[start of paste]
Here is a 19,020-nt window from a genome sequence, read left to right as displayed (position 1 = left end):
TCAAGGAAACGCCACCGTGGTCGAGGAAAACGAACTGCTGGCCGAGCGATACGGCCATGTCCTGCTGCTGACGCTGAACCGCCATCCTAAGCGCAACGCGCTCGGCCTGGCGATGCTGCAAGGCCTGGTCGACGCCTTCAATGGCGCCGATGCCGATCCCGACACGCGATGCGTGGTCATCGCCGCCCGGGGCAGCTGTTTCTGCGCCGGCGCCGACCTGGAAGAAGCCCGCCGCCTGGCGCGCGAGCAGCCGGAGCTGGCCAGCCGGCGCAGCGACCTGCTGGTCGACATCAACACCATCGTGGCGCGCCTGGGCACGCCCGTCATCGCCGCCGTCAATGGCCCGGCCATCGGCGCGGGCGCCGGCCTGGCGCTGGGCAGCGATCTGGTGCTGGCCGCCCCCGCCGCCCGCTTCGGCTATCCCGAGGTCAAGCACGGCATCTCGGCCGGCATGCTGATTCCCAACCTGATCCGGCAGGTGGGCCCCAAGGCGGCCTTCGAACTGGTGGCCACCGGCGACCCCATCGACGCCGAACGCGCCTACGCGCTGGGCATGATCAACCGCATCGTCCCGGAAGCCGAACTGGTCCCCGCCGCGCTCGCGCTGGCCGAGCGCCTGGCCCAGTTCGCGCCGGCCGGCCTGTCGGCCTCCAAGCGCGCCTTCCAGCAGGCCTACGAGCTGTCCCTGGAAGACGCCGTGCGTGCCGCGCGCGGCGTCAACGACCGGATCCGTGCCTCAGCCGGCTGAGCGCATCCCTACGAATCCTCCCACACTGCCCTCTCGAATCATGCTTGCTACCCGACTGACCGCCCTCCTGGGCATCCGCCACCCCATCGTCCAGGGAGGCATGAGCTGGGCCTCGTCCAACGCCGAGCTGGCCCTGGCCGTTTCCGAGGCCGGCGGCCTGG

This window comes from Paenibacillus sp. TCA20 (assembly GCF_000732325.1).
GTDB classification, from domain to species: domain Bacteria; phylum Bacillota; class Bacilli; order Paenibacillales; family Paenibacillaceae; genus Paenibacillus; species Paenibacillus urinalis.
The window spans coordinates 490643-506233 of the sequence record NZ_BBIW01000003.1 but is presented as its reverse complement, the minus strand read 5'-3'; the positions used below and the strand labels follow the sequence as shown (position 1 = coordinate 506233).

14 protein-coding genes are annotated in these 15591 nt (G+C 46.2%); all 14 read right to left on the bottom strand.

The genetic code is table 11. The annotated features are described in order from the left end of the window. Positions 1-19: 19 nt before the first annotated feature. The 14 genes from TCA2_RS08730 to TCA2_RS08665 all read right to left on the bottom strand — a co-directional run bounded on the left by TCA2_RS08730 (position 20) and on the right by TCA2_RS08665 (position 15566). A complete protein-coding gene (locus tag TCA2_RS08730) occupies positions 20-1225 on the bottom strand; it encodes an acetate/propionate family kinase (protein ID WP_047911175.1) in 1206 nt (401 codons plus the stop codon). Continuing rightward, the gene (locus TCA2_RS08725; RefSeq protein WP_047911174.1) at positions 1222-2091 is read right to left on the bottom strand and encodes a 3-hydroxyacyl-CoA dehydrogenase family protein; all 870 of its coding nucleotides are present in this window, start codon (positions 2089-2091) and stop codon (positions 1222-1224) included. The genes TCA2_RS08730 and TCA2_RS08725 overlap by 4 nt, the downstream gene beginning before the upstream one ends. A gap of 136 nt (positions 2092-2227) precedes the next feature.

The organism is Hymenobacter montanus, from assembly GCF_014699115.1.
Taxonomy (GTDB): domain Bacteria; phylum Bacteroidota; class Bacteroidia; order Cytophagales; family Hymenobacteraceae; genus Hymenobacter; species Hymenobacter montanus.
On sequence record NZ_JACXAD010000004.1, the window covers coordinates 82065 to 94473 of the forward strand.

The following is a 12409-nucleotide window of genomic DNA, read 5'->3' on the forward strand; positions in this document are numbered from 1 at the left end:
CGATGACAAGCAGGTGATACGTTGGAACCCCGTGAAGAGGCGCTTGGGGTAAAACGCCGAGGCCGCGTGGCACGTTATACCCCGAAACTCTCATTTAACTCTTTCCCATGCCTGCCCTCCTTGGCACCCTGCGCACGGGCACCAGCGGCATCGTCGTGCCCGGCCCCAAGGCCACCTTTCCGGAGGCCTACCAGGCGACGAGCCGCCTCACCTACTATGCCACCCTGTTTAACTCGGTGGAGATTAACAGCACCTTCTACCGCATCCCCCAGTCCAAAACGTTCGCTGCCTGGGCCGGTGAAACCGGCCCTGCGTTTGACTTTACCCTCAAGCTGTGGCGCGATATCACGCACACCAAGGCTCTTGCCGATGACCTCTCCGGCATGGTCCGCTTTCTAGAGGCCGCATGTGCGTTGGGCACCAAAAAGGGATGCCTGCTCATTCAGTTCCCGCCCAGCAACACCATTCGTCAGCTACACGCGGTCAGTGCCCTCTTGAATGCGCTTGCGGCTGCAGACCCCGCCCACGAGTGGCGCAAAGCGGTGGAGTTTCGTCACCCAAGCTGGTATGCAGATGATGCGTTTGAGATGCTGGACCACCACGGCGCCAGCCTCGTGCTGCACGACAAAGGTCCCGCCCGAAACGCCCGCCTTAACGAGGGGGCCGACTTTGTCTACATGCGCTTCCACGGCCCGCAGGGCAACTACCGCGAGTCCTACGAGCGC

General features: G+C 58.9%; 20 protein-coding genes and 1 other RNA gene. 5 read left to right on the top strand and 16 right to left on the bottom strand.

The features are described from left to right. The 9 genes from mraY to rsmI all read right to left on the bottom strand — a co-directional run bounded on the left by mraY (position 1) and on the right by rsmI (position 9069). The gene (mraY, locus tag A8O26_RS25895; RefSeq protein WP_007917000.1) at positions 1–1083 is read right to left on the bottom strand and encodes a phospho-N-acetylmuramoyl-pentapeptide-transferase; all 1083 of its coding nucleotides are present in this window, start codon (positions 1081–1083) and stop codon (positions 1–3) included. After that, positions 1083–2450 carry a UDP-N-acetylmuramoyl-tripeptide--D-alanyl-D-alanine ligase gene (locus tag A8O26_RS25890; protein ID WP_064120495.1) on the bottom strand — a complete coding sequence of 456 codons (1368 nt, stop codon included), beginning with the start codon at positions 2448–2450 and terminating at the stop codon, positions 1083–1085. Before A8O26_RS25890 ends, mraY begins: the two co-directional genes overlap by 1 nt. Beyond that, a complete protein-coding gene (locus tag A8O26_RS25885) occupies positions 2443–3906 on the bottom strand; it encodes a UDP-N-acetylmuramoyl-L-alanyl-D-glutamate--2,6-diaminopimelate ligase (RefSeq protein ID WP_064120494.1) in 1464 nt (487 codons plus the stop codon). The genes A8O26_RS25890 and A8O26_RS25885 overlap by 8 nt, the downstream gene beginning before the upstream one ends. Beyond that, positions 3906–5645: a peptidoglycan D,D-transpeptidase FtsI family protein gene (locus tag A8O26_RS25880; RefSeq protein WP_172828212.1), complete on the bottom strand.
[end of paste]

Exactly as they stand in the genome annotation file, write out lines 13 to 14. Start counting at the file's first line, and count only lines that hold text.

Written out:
General features: G+C 58.9%; 20 protein-coding genes and 1 other RNA gene. 5 read left to right on the top strand and 16 right to left on the bottom strand.

The features are described from left to right. The 9 genes from mraY to rsmI all read right to left on the bottom strand — a co-directional run bounded on the left by mraY (position 1) and on the right by rsmI (position 9069). The gene (mraY, locus tag A8O26_RS25895; RefSeq protein WP_007917000.1) at positions 1–1083 is read right to left on the bottom strand and encodes a phospho-N-acetylmuramoyl-pentapeptide-transferase; all 1083 of its coding nucleotides are present in this window, start codon (positions 1081–1083) and stop codon (positions 1–3) included. After that, positions 1083–2450 carry a UDP-N-acetylmuramoyl-tripeptide--D-alanyl-D-alanine ligase gene (locus tag A8O26_RS25890; protein ID WP_064120495.1) on the bottom strand — a complete coding sequence of 456 codons (1368 nt, stop codon included), beginning with the start codon at positions 2448–2450 and terminating at the stop codon, positions 1083–1085. Before A8O26_RS25890 ends, mraY begins: the two co-directional genes overlap by 1 nt. Beyond that, a complete protein-coding gene (locus tag A8O26_RS25885) occupies positions 2443–3906 on the bottom strand; it encodes a UDP-N-acetylmuramoyl-L-alanyl-D-glutamate--2,6-diaminopimelate ligase (RefSeq protein ID WP_064120494.1) in 1464 nt (487 codons plus the stop codon). The genes A8O26_RS25890 and A8O26_RS25885 overlap by 8 nt, the downstream gene beginning before the upstream one ends. Beyond that, positions 3906–5645: a peptidoglycan D,D-transpeptidase FtsI family protein gene (locus tag A8O26_RS25880; RefSeq protein WP_172828212.1), complete on the bottom strand.